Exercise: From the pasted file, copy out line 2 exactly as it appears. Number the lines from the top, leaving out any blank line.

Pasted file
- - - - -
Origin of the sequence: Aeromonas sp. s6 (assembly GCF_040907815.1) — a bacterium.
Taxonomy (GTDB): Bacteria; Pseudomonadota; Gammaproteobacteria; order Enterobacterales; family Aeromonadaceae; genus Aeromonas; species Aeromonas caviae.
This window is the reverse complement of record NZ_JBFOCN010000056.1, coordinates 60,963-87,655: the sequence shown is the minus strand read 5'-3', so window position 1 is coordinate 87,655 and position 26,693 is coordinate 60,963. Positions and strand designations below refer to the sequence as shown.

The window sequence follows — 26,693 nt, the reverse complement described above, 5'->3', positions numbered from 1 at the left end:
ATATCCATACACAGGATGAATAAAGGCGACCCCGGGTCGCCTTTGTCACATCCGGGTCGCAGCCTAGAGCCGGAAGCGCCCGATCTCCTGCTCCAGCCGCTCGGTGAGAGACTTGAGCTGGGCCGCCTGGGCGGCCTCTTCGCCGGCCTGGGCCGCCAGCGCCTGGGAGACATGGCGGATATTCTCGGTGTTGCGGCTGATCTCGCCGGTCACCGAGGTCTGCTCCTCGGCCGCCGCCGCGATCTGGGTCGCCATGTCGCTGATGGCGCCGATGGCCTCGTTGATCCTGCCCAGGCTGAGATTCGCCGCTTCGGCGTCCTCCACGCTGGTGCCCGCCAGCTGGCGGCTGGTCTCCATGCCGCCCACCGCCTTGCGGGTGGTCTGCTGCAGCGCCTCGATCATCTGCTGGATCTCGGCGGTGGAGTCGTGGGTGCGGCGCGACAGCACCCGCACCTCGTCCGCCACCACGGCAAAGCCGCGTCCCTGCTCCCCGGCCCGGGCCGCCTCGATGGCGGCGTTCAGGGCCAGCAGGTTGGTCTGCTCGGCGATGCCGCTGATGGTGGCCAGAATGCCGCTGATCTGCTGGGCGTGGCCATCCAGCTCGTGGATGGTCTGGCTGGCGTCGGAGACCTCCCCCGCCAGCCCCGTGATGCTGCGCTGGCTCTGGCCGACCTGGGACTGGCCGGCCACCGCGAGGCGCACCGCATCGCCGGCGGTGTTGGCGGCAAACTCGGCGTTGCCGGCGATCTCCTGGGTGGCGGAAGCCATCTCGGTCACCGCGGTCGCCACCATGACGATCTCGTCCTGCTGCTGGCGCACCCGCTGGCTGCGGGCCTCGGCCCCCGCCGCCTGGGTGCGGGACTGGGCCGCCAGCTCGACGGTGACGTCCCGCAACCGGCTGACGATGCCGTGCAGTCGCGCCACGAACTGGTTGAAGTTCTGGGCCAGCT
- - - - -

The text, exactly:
Taxonomy (GTDB): Bacteria; Pseudomonadota; Gammaproteobacteria; order Enterobacterales; family Aeromonadaceae; genus Aeromonas; species Aeromonas caviae.